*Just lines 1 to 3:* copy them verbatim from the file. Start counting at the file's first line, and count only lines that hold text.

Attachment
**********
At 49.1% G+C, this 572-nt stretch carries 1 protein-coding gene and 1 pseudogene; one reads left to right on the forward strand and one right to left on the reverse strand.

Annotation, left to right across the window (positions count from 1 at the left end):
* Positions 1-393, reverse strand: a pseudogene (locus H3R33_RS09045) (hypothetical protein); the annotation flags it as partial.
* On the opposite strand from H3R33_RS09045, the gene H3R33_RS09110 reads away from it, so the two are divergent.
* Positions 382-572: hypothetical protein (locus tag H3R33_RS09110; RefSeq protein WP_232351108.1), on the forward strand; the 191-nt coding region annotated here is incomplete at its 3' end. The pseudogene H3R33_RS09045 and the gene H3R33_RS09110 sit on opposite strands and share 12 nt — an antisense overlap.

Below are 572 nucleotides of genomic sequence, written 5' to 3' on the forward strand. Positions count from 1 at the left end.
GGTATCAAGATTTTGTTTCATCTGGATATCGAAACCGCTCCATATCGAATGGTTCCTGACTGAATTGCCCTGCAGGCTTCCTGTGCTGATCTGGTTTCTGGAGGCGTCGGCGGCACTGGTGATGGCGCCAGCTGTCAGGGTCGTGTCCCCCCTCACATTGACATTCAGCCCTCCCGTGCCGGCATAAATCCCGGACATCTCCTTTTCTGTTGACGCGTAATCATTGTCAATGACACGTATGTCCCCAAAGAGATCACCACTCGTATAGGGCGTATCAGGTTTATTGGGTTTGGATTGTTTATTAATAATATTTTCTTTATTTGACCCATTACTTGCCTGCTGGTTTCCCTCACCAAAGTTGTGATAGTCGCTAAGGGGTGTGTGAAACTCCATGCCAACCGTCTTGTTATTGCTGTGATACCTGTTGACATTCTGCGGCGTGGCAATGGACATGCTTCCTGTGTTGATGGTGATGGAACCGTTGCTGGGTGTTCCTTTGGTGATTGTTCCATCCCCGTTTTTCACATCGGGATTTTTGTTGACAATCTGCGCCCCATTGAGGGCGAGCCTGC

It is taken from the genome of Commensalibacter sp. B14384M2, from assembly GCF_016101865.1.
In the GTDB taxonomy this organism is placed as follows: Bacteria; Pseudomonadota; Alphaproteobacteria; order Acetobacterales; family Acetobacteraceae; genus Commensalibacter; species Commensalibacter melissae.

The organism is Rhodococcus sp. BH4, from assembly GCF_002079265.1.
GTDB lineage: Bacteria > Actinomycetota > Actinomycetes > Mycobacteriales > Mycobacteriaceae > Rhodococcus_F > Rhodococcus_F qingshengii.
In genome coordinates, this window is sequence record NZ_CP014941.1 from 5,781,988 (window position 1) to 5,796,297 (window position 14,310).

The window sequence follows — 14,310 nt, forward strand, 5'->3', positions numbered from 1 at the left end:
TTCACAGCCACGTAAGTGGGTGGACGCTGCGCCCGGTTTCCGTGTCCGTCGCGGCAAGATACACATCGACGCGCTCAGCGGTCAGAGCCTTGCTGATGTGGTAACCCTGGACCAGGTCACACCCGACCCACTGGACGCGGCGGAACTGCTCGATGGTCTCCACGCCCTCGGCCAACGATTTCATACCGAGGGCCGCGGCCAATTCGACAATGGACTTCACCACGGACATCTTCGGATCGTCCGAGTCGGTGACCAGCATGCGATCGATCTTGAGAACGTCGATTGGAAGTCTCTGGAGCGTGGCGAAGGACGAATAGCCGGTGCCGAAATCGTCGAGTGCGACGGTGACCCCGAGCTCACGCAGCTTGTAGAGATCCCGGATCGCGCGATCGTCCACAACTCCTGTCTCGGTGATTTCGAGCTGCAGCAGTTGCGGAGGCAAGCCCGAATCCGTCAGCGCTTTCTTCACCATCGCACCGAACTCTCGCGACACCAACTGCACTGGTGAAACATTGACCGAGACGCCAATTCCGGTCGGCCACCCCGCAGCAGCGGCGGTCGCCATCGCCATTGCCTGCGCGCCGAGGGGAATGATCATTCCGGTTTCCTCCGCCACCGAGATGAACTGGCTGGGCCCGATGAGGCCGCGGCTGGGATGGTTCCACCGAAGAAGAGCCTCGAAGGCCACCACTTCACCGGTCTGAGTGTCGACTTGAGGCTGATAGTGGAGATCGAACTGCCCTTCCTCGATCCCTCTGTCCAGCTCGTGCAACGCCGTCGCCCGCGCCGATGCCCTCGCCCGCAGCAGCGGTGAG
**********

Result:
At 49.1% G+C, this 572-nt stretch carries 1 protein-coding gene and 1 pseudogene; one reads left to right on the forward strand and one right to left on the reverse strand.

Annotation, left to right across the window (positions count from 1 at the left end):
* Positions 1-393, reverse strand: a pseudogene (locus H3R33_RS09045) (hypothetical protein); the annotation flags it as partial.